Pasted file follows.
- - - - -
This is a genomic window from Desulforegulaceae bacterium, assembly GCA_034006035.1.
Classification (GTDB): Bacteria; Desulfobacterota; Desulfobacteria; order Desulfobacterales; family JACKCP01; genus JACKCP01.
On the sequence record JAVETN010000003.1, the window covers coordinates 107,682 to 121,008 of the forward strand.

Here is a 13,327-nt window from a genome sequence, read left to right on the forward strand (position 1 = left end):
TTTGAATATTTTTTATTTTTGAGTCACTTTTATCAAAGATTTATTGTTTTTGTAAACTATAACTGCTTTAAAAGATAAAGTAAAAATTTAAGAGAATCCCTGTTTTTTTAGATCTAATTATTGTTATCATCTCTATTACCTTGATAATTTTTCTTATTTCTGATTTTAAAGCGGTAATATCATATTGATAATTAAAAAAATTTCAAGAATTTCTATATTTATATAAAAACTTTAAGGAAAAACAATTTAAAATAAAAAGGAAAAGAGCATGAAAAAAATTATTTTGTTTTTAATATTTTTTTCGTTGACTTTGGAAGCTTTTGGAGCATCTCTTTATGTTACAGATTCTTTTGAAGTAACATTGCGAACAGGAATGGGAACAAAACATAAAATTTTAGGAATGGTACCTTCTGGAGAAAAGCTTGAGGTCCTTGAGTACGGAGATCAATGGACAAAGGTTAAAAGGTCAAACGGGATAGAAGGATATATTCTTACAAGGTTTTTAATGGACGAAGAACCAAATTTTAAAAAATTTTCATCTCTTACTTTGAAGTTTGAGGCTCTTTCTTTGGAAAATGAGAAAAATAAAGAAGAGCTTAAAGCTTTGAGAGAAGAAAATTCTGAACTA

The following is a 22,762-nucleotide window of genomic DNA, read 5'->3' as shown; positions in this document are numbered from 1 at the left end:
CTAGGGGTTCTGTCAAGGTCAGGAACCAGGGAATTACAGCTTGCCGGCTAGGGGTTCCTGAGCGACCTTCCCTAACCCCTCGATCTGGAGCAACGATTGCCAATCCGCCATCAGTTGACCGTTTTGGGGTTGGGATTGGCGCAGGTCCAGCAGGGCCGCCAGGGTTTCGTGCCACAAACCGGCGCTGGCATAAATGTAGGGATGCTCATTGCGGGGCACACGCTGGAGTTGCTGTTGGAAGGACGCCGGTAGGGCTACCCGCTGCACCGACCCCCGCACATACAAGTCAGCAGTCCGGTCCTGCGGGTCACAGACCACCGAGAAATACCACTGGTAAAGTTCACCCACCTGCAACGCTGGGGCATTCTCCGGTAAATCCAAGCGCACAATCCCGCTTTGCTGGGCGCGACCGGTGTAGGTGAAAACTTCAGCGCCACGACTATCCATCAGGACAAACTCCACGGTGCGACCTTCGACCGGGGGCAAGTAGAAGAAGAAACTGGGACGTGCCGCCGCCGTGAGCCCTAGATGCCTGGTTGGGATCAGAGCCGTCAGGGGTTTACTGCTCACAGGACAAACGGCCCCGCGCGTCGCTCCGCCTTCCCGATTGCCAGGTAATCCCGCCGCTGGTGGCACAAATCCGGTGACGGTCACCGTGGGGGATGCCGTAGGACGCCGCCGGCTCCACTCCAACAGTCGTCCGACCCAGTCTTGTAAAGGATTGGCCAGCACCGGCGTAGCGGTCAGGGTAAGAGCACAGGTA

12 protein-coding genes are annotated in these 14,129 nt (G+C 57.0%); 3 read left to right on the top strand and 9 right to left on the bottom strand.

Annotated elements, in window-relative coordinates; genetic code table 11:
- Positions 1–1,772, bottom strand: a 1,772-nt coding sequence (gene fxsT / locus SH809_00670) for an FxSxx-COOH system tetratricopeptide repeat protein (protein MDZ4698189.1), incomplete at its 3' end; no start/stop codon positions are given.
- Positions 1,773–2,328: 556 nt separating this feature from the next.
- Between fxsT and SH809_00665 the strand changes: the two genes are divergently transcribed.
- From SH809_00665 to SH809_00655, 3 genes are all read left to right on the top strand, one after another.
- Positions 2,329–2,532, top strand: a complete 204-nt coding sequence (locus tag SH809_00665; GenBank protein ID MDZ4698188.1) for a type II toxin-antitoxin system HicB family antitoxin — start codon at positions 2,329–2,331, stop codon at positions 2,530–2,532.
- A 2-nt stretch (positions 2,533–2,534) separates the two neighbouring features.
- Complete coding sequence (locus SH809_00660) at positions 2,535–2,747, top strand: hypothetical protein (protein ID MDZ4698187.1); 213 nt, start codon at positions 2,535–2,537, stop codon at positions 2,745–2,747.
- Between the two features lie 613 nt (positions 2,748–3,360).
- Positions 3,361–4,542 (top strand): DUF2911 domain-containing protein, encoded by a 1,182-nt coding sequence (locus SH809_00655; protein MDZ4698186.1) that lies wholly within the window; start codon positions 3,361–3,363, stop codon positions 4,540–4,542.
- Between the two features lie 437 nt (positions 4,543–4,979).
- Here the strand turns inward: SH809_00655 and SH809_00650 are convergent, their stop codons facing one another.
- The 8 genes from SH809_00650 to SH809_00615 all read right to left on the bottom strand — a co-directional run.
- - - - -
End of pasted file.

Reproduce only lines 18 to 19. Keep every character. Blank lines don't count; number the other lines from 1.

- Positions 3,361–4,542 (top strand): DUF2911 domain-containing protein, encoded by a 1,182-nt coding sequence (locus SH809_00655; protein MDZ4698186.1) that lies wholly within the window; start codon positions 3,361–3,363, stop codon positions 4,540–4,542.
- Between the two features lie 437 nt (positions 4,543–4,979).